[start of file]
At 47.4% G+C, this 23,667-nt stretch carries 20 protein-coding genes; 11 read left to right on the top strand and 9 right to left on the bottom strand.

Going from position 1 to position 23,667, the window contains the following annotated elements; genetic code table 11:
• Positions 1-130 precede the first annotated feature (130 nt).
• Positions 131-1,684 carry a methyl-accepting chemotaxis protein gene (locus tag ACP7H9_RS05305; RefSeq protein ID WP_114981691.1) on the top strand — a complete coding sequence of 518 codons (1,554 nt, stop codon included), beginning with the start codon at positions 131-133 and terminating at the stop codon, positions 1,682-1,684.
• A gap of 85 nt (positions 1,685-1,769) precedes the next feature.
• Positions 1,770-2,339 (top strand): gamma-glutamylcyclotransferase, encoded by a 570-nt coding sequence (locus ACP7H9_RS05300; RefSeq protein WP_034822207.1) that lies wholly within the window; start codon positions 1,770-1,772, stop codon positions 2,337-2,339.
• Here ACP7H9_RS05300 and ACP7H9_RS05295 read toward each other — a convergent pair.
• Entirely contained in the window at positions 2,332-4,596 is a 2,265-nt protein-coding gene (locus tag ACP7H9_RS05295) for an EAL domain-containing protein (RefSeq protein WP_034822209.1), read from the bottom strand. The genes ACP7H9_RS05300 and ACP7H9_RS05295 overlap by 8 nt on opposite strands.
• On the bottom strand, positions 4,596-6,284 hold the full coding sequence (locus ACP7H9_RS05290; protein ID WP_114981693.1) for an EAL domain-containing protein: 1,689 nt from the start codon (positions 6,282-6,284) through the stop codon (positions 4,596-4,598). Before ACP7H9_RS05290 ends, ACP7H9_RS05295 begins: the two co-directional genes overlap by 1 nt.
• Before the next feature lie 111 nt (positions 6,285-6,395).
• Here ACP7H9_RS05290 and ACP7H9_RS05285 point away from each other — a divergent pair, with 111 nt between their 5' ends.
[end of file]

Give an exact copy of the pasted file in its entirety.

At 47.4% G+C, this 23,667-nt stretch carries 20 protein-coding genes; 11 read left to right on the top strand and 9 right to left on the bottom strand.

Going from position 1 to position 23,667, the window contains the following annotated elements; genetic code table 11:
• Positions 1-130 precede the first annotated feature (130 nt).
• Positions 131-1,684 carry a methyl-accepting chemotaxis protein gene (locus tag ACP7H9_RS05305; RefSeq protein ID WP_114981691.1) on the top strand — a complete coding sequence of 518 codons (1,554 nt, stop codon included), beginning with the start codon at positions 131-133 and terminating at the stop codon, positions 1,682-1,684.
• A gap of 85 nt (positions 1,685-1,769) precedes the next feature.
• Positions 1,770-2,339 (top strand): gamma-glutamylcyclotransferase, encoded by a 570-nt coding sequence (locus ACP7H9_RS05300; RefSeq protein WP_034822207.1) that lies wholly within the window; start codon positions 1,770-1,772, stop codon positions 2,337-2,339.
• Here ACP7H9_RS05300 and ACP7H9_RS05295 read toward each other — a convergent pair.
• Entirely contained in the window at positions 2,332-4,596 is a 2,265-nt protein-coding gene (locus tag ACP7H9_RS05295) for an EAL domain-containing protein (RefSeq protein WP_034822209.1), read from the bottom strand. The genes ACP7H9_RS05300 and ACP7H9_RS05295 overlap by 8 nt on opposite strands.
• On the bottom strand, positions 4,596-6,284 hold the full coding sequence (locus ACP7H9_RS05290; protein ID WP_114981693.1) for an EAL domain-containing protein: 1,689 nt from the start codon (positions 6,282-6,284) through the stop codon (positions 4,596-4,598). Before ACP7H9_RS05290 ends, ACP7H9_RS05295 begins: the two co-directional genes overlap by 1 nt.
• Before the next feature lie 111 nt (positions 6,285-6,395).
• Here ACP7H9_RS05290 and ACP7H9_RS05285 point away from each other — a divergent pair, with 111 nt between their 5' ends.